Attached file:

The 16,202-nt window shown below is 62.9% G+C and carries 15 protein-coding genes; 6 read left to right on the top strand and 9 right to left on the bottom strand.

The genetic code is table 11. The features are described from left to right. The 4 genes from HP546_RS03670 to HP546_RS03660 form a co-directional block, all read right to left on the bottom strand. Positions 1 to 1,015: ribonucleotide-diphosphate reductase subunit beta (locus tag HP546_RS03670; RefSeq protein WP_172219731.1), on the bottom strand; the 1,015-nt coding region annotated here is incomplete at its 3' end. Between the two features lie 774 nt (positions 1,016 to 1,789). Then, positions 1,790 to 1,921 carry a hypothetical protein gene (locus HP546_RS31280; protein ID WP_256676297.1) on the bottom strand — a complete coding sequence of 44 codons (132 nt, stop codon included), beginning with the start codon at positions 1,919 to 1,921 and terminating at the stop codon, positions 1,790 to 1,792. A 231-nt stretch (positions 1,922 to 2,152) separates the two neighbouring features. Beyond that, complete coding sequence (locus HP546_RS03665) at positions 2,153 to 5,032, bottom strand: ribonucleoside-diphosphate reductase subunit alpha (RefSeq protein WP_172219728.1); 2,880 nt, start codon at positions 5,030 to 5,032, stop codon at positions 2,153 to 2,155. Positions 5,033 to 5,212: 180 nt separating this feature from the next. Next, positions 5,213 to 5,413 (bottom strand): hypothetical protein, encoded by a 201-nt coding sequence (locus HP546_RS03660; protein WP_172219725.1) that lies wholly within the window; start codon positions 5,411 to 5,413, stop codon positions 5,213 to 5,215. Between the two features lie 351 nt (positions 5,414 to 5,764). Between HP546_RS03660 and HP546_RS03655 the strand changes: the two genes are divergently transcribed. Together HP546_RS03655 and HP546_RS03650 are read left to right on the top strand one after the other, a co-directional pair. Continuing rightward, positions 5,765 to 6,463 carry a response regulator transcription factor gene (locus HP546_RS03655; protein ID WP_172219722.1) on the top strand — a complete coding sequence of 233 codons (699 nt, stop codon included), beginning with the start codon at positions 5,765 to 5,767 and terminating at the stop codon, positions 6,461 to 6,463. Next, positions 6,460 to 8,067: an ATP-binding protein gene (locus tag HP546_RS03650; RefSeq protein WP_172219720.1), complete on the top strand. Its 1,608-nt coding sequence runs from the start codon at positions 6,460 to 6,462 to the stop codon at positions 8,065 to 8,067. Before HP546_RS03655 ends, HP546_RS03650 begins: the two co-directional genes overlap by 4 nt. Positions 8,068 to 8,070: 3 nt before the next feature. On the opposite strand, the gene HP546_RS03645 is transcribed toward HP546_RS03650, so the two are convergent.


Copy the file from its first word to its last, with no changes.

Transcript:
The 16,202-nt window shown below is 62.9% G+C and carries 15 protein-coding genes; 6 read left to right on the top strand and 9 right to left on the bottom strand.

The genetic code is table 11. The features are described from left to right. The 4 genes from HP546_RS03670 to HP546_RS03660 form a co-directional block, all read right to left on the bottom strand. Positions 1 to 1,015: ribonucleotide-diphosphate reductase subunit beta (locus tag HP546_RS03670; RefSeq protein WP_172219731.1), on the bottom strand; the 1,015-nt coding region annotated here is incomplete at its 3' end. Between the two features lie 774 nt (positions 1,016 to 1,789). Then, positions 1,790 to 1,921 carry a hypothetical protein gene (locus HP546_RS31280; protein ID WP_256676297.1) on the bottom strand — a complete coding sequence of 44 codons (132 nt, stop codon included), beginning with the start codon at positions 1,919 to 1,921 and terminating at the stop codon, positions 1,790 to 1,792. A 231-nt stretch (positions 1,922 to 2,152) separates the two neighbouring features. Beyond that, complete coding sequence (locus HP546_RS03665) at positions 2,153 to 5,032, bottom strand: ribonucleoside-diphosphate reductase subunit alpha (RefSeq protein WP_172219728.1); 2,880 nt, start codon at positions 5,030 to 5,032, stop codon at positions 2,153 to 2,155. Positions 5,033 to 5,212: 180 nt separating this feature from the next. Next, positions 5,213 to 5,413 (bottom strand): hypothetical protein, encoded by a 201-nt coding sequence (locus HP546_RS03660; protein WP_172219725.1) that lies wholly within the window; start codon positions 5,411 to 5,413, stop codon positions 5,213 to 5,215. Between the two features lie 351 nt (positions 5,414 to 5,764). Between HP546_RS03660 and HP546_RS03655 the strand changes: the two genes are divergently transcribed. Together HP546_RS03655 and HP546_RS03650 are read left to right on the top strand one after the other, a co-directional pair. Continuing rightward, positions 5,765 to 6,463 carry a response regulator transcription factor gene (locus HP546_RS03655; protein ID WP_172219722.1) on the top strand — a complete coding sequence of 233 codons (699 nt, stop codon included), beginning with the start codon at positions 5,765 to 5,767 and terminating at the stop codon, positions 6,461 to 6,463. Next, positions 6,460 to 8,067: an ATP-binding protein gene (locus tag HP546_RS03650; RefSeq protein WP_172219720.1), complete on the top strand. Its 1,608-nt coding sequence runs from the start codon at positions 6,460 to 6,462 to the stop codon at positions 8,065 to 8,067. Before HP546_RS03655 ends, HP546_RS03650 begins: the two co-directional genes overlap by 4 nt. Positions 8,068 to 8,070: 3 nt before the next feature. On the opposite strand, the gene HP546_RS03645 is transcribed toward HP546_RS03650, so the two are convergent.